Friday, January 12, 2007

Towards a Classification of Fairy Tale Film: Part 1

In “Breaking the Disney Spell”, Zipes comments that “worship of the fairy tale as holy scripture is a petrification of the fairy tale” (qtd. in Tatar 337), and decries Disney’s film versions of fairy tales, making the “assumption…that since filmmaking is a highly technical occupation, one [that] results in a fixed text, the ‘folk’ don’t have a chance to influence it” (Jackson 388). In the introduction to Spells of Enchantment Zipes states that, “the fairy-tale film silenced the personal and communal voice of the oral magic tales and obfuscated the personal voice of literary fairy-tale narratives” (6). Further pursuit of Walter Benjamin’s “The Work of Art in the Age of Mechanical Reproduction” might have allowed for how Benjamin perceived audiences’ communal viewing experience would bring about a democratization of art (234-5). Sylvia Grider observed that media characters have been appropriated by their child audiences, who “frequently reiterate plot narratives from their favorite television shows and movies” fashioning them into “highly complex and original storytellings” which she called “media narraforms” (Koven 178).

In addition to the narratives of playtime, the advent of the deluge of amateur film critics on the Internet, adds another level of participation, one that echoes the “subversive features” of the oral tradition where “social behavior [cannot] be totally dictated, prescribed and controlled” (Zipes qtd. in Tatar 336). As Ben Affleck’s character in Jay and Silent Bob Strike Back comments, “The internet is a communications tool, used the world over where people can come together to bitch about movies”. This crass description of the internet succinctly shows how fan culture internet chatrooms are also ‘playrooms’ wherein narraforms are constantly being constructed, so that film becomes closer to oral tradition than literary. Modern audience members are considered as active contributors to creation of popular culture, thereby being “much more comparable with folk ‘audiences’” (Koven 188).

The postmodern mindset rejects the concept of metanarrative, so even the fixed medium of film finds fluidity in the oral milieu where opinion holds the power to alter the meaning of each retelling, finding a place for “disparate interrogations of the metanarratives of culture” (Stephens & McCallum 201) wherein we understand that “the Disney text would be considered but one text among countless other variants” (Koven 177), effectively making the audience “the new folklorists, the new Grimms, charged with again retelling an old tale in new clothes” (Gruner 153).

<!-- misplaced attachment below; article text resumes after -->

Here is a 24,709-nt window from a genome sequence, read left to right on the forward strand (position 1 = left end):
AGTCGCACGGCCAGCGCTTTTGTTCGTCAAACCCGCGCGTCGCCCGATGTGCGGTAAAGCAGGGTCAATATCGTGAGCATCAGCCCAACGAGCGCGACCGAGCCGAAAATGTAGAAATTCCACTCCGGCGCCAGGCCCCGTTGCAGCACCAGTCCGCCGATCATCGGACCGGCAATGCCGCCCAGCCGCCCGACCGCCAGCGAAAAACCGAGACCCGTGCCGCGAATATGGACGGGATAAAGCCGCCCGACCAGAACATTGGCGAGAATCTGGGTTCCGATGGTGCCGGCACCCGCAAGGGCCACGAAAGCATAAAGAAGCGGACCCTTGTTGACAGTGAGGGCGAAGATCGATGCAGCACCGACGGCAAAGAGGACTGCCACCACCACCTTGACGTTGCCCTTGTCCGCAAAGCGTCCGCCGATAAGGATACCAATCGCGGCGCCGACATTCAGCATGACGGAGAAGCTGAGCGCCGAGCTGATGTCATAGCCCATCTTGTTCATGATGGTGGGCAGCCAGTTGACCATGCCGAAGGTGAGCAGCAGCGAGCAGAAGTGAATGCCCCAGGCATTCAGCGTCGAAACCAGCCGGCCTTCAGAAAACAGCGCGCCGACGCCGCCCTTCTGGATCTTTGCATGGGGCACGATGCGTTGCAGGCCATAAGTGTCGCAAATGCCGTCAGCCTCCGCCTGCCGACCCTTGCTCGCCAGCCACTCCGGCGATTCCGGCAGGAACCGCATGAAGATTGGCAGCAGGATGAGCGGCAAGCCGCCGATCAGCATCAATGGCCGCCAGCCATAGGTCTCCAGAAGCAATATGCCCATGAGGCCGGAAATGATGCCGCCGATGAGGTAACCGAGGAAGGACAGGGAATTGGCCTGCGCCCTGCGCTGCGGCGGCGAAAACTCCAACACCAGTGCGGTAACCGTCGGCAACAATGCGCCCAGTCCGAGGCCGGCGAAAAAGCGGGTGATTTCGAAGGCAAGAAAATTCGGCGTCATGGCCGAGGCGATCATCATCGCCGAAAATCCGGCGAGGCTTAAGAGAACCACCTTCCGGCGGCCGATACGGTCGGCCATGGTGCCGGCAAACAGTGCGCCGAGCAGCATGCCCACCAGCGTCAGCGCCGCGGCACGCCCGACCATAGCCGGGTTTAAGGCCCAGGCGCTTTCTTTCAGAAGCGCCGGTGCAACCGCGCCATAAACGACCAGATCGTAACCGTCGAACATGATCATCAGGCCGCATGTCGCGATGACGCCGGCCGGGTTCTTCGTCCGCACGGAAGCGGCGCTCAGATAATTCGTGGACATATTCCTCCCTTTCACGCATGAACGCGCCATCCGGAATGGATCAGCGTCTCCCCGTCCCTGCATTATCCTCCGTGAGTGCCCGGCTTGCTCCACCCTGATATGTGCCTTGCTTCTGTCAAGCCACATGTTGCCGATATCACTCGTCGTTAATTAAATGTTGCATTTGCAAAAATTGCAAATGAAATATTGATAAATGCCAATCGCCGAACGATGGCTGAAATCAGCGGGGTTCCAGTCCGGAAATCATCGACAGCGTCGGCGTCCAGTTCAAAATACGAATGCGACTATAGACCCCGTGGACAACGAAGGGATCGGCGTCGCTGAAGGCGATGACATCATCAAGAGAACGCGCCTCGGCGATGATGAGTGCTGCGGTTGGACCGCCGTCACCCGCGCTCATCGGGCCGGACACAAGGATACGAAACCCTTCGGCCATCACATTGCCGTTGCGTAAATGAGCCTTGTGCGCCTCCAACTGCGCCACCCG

Zipes readily admits this in his own fashion, saying that “the fairy tale as institution cannot be defined one-dimensionally”, that is to say, defined by Disney or any other mass media approach more concerned with happy endings than subversive potentials (Spells of Enchantment xxix). Nevertheless, if the “readers, viewers and writers of fairy tales constitute its broadest meaning” (xxix) then mass media’s democratization of art combined with the large scale forum of the internet and the postmodern disregard for metanarrative could conceivably bring about a vastly broad and yet still distinct understanding of what constitutes fairy tale film. As David Riesman observed, “people do not attend to the media as isolated atoms, but as members of groups which select among the media and interpret their messages” (in Koven 187).

It is precisely because of this highly interpretive postmodern landscape that steps should be taken to classify what constitutes a fairy tale film for the academic discourse. Jonathan Smith observed that the problem for religious studies was not that “religion cannot be defined, but that it can be defined, with greater or lesser success, more than fifty ways” (193). The same applies to literary studies, where Aarne and Thompson’s classification system or Propp’s Dramatis Personae could allow nearly any narrative to be a fairy tale. Further confounding the issue is the ambiguous overlap between fantasy and fairy tale, wherein “the concepts overlap and are used interchangeably” (Nikolejeva: 138). While it would be presumptuous to state that the following will form a definitive classification of fairy tale film, “some basic generic distinction is desirable for theoretical consideration” (138). To that end, we turn to the five elements I propose for classifying a film as fairy tale.

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